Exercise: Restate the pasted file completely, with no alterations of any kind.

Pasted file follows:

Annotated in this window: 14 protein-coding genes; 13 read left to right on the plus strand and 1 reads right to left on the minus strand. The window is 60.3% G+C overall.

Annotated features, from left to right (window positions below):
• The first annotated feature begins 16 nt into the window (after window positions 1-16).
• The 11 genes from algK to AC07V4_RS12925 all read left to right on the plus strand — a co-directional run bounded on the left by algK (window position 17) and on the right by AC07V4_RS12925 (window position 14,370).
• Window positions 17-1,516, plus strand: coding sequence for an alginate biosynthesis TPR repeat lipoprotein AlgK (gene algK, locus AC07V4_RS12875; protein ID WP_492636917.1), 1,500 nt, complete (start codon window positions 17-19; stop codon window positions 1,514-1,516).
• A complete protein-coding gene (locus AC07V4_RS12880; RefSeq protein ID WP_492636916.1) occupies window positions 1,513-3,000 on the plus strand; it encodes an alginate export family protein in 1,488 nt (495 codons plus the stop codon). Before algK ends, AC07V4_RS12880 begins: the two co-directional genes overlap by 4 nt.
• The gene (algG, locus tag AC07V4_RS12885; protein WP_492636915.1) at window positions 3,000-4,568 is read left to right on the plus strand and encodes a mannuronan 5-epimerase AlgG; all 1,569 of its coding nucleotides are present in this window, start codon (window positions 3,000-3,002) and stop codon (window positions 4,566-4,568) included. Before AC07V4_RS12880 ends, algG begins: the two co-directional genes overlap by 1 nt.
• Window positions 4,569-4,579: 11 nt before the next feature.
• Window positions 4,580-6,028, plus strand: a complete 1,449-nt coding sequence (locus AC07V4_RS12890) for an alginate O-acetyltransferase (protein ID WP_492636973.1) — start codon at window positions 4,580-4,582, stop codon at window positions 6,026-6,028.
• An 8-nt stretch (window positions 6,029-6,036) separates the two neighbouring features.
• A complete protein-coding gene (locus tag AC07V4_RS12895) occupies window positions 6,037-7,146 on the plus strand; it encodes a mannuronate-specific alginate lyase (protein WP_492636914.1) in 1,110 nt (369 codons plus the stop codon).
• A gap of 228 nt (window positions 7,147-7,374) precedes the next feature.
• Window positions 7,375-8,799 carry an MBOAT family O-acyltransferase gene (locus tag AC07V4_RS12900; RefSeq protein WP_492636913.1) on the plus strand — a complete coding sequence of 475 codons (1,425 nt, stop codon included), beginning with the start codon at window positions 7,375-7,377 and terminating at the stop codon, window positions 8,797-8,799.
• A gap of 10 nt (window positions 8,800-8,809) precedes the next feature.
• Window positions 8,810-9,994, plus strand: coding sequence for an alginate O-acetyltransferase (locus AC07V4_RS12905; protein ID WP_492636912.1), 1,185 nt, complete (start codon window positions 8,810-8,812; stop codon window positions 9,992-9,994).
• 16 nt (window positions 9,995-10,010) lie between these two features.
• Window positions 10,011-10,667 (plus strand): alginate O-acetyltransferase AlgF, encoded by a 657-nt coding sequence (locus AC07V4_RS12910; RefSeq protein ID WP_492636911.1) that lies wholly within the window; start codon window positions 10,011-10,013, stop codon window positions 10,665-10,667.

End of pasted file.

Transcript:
Annotated in this window: 14 protein-coding genes; 13 read left to right on the plus strand and 1 reads right to left on the minus strand. The window is 60.3% G+C overall.

Annotated features, from left to right (window positions below):
• The first annotated feature begins 16 nt into the window (after window positions 1-16).
• The 11 genes from algK to AC07V4_RS12925 all read left to right on the plus strand — a co-directional run bounded on the left by algK (window position 17) and on the right by AC07V4_RS12925 (window position 14,370).
• Window positions 17-1,516, plus strand: coding sequence for an alginate biosynthesis TPR repeat lipoprotein AlgK (gene algK, locus AC07V4_RS12875; protein ID WP_492636917.1), 1,500 nt, complete (start codon window positions 17-19; stop codon window positions 1,514-1,516).
• A complete protein-coding gene (locus AC07V4_RS12880; RefSeq protein ID WP_492636916.1) occupies window positions 1,513-3,000 on the plus strand; it encodes an alginate export family protein in 1,488 nt (495 codons plus the stop codon). Before algK ends, AC07V4_RS12880 begins: the two co-directional genes overlap by 4 nt.
• The gene (algG, locus tag AC07V4_RS12885; protein WP_492636915.1) at window positions 3,000-4,568 is read left to right on the plus strand and encodes a mannuronan 5-epimerase AlgG; all 1,569 of its coding nucleotides are present in this window, start codon (window positions 3,000-3,002) and stop codon (window positions 4,566-4,568) included. Before AC07V4_RS12880 ends, algG begins: the two co-directional genes overlap by 1 nt.
• Window positions 4,569-4,579: 11 nt before the next feature.
• Window positions 4,580-6,028, plus strand: a complete 1,449-nt coding sequence (locus AC07V4_RS12890) for an alginate O-acetyltransferase (protein ID WP_492636973.1) — start codon at window positions 4,580-4,582, stop codon at window positions 6,026-6,028.
• An 8-nt stretch (window positions 6,029-6,036) separates the two neighbouring features.
• A complete protein-coding gene (locus tag AC07V4_RS12895) occupies window positions 6,037-7,146 on the plus strand; it encodes a mannuronate-specific alginate lyase (protein WP_492636914.1) in 1,110 nt (369 codons plus the stop codon).
• A gap of 228 nt (window positions 7,147-7,374) precedes the next feature.
• Window positions 7,375-8,799 carry an MBOAT family O-acyltransferase gene (locus tag AC07V4_RS12900; RefSeq protein WP_492636913.1) on the plus strand — a complete coding sequence of 475 codons (1,425 nt, stop codon included), beginning with the start codon at window positions 7,375-7,377 and terminating at the stop codon, window positions 8,797-8,799.
• A gap of 10 nt (window positions 8,800-8,809) precedes the next feature.
• Window positions 8,810-9,994, plus strand: coding sequence for an alginate O-acetyltransferase (locus AC07V4_RS12905; protein ID WP_492636912.1), 1,185 nt, complete (start codon window positions 8,810-8,812; stop codon window positions 9,992-9,994).
• 16 nt (window positions 9,995-10,010) lie between these two features.
• Window positions 10,011-10,667 (plus strand): alginate O-acetyltransferase AlgF, encoded by a 657-nt coding sequence (locus AC07V4_RS12910; RefSeq protein ID WP_492636911.1) that lies wholly within the window; start codon window positions 10,011-10,013, stop codon window positions 10,665-10,667.